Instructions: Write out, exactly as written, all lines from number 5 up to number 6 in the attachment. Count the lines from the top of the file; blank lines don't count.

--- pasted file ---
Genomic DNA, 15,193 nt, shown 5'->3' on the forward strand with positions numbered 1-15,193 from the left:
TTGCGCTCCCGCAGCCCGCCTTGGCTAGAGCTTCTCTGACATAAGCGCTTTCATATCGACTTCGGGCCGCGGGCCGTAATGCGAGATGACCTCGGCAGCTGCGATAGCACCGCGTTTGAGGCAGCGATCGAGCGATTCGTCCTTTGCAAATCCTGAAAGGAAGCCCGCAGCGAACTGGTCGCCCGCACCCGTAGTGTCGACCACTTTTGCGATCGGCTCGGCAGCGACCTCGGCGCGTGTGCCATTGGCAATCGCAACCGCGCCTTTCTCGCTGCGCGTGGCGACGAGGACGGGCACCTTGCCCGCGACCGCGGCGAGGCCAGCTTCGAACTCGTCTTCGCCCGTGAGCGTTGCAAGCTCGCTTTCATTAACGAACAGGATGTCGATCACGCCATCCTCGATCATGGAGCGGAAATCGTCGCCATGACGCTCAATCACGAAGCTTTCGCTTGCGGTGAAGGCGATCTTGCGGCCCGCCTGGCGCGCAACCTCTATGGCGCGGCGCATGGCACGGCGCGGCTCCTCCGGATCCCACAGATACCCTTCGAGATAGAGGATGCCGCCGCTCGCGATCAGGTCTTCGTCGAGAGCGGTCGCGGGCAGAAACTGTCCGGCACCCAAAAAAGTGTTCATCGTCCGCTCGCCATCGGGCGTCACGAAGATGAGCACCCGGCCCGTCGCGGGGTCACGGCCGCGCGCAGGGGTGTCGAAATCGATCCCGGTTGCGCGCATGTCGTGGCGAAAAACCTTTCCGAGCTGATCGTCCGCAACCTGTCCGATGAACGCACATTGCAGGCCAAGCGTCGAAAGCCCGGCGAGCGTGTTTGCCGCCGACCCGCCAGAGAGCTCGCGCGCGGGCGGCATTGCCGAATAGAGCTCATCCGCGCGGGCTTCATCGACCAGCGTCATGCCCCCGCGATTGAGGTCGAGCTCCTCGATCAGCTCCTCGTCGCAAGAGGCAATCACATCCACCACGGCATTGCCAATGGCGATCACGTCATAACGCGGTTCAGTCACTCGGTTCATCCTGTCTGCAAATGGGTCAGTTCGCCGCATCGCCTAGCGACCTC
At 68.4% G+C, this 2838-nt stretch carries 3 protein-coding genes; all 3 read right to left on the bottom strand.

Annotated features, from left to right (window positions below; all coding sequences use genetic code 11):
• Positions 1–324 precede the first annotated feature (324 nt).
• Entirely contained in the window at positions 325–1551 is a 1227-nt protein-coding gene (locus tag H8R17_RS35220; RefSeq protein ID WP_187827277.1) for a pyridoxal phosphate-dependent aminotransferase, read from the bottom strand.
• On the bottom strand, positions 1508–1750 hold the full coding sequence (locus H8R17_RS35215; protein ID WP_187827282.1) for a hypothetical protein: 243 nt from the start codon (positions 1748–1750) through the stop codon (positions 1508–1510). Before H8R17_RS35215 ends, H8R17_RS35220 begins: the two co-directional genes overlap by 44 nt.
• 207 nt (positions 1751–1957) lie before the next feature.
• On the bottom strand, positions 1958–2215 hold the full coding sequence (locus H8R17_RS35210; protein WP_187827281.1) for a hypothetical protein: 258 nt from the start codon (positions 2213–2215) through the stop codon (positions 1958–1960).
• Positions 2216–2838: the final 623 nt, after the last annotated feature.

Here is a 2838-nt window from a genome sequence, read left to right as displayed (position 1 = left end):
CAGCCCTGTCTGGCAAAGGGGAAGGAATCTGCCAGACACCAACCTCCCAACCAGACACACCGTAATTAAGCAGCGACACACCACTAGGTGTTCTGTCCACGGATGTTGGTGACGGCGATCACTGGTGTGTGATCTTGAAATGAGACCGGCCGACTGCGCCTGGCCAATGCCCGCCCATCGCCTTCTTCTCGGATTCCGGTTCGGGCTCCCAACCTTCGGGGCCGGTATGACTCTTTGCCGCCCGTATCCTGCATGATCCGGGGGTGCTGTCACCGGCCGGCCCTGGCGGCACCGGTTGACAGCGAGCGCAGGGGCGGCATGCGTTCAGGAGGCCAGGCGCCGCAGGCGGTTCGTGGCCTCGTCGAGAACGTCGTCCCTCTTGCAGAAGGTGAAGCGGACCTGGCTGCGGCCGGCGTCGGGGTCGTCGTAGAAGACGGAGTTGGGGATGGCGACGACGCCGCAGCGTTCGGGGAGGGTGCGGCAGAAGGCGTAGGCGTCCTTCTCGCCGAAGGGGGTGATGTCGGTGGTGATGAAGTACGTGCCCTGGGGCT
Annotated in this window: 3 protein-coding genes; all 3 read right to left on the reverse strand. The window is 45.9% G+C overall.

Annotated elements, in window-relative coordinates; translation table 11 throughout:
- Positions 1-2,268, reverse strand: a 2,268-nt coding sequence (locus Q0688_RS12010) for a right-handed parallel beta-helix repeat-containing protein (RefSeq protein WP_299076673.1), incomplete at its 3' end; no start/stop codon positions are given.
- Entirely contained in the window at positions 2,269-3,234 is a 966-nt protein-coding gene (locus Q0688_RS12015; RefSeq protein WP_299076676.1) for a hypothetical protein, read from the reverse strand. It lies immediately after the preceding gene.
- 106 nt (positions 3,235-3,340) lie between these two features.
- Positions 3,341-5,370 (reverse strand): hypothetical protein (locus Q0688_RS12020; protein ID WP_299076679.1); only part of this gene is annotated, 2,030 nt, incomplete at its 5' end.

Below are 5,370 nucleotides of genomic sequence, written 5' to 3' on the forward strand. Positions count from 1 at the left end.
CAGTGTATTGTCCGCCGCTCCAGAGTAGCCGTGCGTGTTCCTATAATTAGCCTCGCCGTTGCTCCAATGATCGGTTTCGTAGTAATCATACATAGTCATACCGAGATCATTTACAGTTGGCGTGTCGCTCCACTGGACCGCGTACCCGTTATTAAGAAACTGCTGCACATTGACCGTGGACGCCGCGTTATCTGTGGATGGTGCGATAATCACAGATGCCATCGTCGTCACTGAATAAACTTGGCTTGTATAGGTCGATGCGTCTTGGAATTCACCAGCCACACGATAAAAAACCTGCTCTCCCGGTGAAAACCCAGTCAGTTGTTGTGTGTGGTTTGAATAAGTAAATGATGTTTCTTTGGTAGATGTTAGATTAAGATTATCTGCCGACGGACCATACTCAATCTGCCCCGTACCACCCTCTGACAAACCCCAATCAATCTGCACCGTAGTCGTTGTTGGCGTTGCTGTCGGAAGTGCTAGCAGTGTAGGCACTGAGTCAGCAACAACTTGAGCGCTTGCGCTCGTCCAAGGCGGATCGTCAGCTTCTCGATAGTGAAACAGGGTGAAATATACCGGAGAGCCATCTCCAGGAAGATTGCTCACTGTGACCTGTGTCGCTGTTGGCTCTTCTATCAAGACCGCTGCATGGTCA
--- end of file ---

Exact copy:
• Positions 1–324 precede the first annotated feature (324 nt).
• Entirely contained in the window at positions 325–1551 is a 1227-nt protein-coding gene (locus tag H8R17_RS35220; RefSeq protein ID WP_187827277.1) for a pyridoxal phosphate-dependent aminotransferase, read from the bottom strand.